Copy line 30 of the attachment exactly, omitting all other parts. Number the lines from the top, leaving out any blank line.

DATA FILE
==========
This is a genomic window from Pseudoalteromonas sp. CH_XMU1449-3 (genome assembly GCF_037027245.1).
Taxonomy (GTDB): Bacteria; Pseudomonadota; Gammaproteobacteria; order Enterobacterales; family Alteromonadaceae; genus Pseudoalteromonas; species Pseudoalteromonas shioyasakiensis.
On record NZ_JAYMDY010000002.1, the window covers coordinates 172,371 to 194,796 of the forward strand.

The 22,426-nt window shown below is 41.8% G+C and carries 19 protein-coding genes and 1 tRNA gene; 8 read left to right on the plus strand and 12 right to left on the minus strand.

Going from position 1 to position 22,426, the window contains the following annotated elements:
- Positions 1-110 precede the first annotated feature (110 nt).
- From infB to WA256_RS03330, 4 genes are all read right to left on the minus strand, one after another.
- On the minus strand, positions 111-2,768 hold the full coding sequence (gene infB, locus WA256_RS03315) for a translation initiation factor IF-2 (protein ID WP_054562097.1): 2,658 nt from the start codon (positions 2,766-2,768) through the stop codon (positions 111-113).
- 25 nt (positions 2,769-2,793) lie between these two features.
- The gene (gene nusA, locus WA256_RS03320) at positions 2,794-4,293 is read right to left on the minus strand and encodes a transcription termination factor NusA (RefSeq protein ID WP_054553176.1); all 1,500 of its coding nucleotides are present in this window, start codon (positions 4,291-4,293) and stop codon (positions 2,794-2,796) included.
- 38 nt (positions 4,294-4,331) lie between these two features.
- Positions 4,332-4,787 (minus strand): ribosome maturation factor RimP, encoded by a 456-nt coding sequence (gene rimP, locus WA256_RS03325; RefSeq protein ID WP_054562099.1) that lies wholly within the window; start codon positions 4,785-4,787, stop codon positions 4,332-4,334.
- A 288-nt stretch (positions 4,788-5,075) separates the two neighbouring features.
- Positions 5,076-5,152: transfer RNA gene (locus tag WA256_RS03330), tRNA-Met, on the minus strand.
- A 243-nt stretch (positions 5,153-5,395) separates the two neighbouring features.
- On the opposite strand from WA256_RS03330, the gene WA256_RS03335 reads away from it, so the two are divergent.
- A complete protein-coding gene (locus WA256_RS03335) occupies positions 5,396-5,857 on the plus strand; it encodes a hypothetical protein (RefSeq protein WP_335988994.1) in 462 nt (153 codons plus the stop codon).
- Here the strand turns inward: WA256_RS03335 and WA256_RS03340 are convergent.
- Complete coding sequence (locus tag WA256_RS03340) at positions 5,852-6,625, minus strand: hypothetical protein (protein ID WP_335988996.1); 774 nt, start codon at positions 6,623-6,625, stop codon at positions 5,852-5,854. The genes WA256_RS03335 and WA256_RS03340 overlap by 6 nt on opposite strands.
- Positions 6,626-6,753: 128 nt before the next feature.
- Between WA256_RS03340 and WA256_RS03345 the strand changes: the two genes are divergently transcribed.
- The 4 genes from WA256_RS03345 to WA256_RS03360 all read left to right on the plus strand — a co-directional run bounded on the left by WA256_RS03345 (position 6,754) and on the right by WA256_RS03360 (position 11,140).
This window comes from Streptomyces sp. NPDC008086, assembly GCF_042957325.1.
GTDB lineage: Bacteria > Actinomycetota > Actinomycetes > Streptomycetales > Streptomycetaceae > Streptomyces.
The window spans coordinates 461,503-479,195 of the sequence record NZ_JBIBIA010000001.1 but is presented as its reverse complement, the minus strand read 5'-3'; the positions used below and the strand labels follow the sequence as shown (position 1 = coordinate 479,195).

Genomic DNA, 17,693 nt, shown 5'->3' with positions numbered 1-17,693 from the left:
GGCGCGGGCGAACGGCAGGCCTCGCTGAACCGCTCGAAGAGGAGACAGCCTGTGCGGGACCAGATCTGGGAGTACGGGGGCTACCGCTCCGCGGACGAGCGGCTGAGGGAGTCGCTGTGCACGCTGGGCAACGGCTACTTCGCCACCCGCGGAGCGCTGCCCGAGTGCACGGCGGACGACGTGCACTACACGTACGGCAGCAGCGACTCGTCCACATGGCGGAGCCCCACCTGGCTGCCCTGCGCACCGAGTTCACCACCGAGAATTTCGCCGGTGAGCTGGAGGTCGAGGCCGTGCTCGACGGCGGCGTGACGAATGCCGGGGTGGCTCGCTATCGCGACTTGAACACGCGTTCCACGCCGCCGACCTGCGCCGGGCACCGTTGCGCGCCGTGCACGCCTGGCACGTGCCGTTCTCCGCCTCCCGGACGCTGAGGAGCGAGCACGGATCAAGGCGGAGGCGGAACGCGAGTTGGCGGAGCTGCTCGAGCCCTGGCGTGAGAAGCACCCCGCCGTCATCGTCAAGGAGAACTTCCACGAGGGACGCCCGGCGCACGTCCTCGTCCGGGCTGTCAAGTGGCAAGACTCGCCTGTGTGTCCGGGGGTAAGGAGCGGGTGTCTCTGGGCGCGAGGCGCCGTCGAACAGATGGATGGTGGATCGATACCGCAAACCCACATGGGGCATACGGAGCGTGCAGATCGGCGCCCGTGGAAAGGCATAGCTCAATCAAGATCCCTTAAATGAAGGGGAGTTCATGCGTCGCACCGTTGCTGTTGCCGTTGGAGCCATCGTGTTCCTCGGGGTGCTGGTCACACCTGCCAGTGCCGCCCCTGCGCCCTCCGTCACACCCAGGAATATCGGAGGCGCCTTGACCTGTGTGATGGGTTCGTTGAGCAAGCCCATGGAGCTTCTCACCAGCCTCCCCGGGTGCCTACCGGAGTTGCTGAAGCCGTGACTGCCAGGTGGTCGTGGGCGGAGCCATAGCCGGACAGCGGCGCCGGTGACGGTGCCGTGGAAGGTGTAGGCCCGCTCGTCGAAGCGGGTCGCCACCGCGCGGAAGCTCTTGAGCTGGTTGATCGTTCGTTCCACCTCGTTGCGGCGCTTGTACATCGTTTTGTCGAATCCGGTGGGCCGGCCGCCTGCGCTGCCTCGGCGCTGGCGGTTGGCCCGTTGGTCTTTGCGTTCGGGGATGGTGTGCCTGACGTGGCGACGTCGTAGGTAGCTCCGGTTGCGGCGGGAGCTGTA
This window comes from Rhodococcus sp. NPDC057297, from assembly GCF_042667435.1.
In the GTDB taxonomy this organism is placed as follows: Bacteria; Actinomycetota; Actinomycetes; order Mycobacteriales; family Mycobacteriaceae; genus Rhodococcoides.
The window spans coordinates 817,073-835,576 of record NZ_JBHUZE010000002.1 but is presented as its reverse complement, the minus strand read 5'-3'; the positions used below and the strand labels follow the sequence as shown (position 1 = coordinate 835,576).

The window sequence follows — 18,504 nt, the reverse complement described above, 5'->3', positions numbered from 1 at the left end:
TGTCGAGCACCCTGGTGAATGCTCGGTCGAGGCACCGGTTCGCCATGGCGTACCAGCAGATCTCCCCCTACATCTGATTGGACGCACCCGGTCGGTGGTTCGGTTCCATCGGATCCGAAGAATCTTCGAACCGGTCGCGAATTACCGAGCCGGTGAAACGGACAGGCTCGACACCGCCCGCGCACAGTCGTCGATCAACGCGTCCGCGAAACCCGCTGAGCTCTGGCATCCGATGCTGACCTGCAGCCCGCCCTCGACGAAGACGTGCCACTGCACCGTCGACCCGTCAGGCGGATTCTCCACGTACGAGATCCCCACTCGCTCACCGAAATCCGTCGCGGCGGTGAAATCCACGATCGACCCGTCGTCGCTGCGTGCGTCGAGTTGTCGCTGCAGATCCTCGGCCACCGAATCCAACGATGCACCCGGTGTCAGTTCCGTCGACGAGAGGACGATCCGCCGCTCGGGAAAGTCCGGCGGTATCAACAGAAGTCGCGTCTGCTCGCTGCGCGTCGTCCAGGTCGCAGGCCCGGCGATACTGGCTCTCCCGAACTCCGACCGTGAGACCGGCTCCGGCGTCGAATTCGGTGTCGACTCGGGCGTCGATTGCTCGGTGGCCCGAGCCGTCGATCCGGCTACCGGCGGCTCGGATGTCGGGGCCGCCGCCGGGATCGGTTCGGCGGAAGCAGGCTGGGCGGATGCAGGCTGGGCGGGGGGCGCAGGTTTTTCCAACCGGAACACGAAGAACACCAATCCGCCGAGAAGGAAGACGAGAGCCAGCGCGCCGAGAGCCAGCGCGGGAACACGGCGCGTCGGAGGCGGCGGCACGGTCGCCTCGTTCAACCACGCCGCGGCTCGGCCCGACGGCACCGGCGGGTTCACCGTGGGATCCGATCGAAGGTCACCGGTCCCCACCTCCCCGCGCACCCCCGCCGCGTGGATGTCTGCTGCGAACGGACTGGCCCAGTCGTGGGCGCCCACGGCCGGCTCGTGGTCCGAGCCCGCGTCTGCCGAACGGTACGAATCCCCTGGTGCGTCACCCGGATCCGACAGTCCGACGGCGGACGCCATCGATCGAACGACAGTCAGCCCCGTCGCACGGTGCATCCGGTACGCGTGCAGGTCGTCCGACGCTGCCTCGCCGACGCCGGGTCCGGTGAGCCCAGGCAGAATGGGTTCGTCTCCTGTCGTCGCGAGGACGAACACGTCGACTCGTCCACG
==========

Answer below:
The window spans coordinates 817,073-835,576 of record NZ_JBHUZE010000002.1 but is presented as its reverse complement, the minus strand read 5'-3'; the positions used below and the strand labels follow the sequence as shown (position 1 = coordinate 835,576).